f) Operation and Maintenance of Cathodic Protection. Owners or operators of steel USTs with corrosion protection shall comply with the following requirements to ensure that releases due to corrosion are prevented for as long as the UST is used to store regulated substances:
1) All corrosion protection systems shall be operated and maintained to continuously provide corrosion protection to the metal components of that portion of the tank and piping that routinely contain regulated substances and are in contact with the ground, backfill or water. STI-P3 tanks are to be tested every 3 years for proper corrosion protection operation.
2) All USTs equipped with sacrificial anode or impressed current cathodic protection systems shall be tested and inspected for proper operation, when being put into operation, by a contractor that has successfully passed the International Code Council (ICC) certification exam module for cathodic protection. Such testing shall be in accordance with the following requirements:
A) Frequency. All cathodic protection systems shall be re-tested no less than 24 weeks and no more than 28 weeks from the date of installation or repairs. All sacrificial anode systems shall be tested every 3 years by a tester that meets the qualifications of this subsection (f)(2). In the event that a reading of -875 millivolts or less is recorded with testing being conducted above the structure, on any type of corrosion protection system, then annual testing will be required thereafter. In the event that upgrading of the cathodic protection system results with readings greater than -875 millivolts with readings being conducted above the structure, then testing may be conducted every 3 years, unless the 6 month test after upgrading produces a reading of -875 millivolts or less, then annual testing will be required.
B) Inspection Criteria. The criteria that are used to determine that cathodic protection is adequate as required by this subsection (f)(2)(B) shall be in accordance with NACE RP0285 and SP0169, incorporated by reference in 41 Ill. Adm. Code 174.210. Subject to the technical applicability of these criteria given actual site conditions, one or more of the following criteria shall apply for adequacy of cathodic protection. Cathodic protection shall be repaired or replaced if it fails to meet the standards provided in this subsection (f)(2)(B).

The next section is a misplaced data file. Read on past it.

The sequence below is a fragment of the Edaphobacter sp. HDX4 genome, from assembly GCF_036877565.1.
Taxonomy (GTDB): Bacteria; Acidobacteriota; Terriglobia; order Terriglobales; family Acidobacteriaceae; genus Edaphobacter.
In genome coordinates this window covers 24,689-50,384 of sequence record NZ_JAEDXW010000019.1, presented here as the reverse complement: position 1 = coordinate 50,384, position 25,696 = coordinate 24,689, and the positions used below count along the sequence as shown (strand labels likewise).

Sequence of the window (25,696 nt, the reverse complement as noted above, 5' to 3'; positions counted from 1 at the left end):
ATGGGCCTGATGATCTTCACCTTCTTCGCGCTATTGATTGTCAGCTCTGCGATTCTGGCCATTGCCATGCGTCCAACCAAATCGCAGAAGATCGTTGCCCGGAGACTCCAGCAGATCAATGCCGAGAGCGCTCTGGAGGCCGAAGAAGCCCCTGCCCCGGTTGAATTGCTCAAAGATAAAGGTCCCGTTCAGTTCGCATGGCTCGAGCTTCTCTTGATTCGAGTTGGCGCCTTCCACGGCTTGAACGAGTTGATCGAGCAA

i) A negative (cathodic) potential of at least 850 millivolts with cathodic protection applied. This potential is measured with respect to a saturated copper/copper sulfate reference electrode contacting the electrolyte.
ii) A minimum 100 millivolt of cathodic polarization between the structure and a saturated copper/copper sulfate reference electrode contacting the electrolyte. Such polarization shall be determined from the taking of a valid "instant-off" test, that, for each testing point, determines the voltage reading at the second drop in voltage following the interruption in cathodic protection being applied, and determines if the voltage reading is at least 100 millivolts higher than either the native reading or any other reading after the structure has had time to depolarize with no cathodic protection applied.
3) USTs with impressed current cathodic protection systems shall also be tested and inspected, prior to being put into operation and every 30 days thereafter, to ensure the equipment is running properly and the entire system must be tested annually by a cathodic protection tester certified under the requirements of 41 Ill. Adm. Code 172.
4) For USTs using cathodic protection, records of the operation of the cathodic protection shall be maintained to demonstrate compliance with the performance standards in this Section. These records shall provide the following:
A) The results of testing for sacrificial anode systems, the 6-month test and annual tests must be maintained on site for 2 years;
B) All records from the last 2 cathodic protection total system tests by a qualified cathodic protection tester pursuant to a 3-year cycle must be maintained on site; and
C) Impressed current systems must be inspected every 30 days and reports or a log maintained that shows date of inspection, initials of inspector, hour, volt and amp readings, and power on verification. A minimum of 2 years of records shall be kept on site. Also, a certified corrosion protection contractor must check the total system annually after the date of installation and results shall be kept on site for 2 years.
5) Alternative methods of corrosion protection may be used if approved in writing by OSFM, provided they are no less protective of human health or the environment.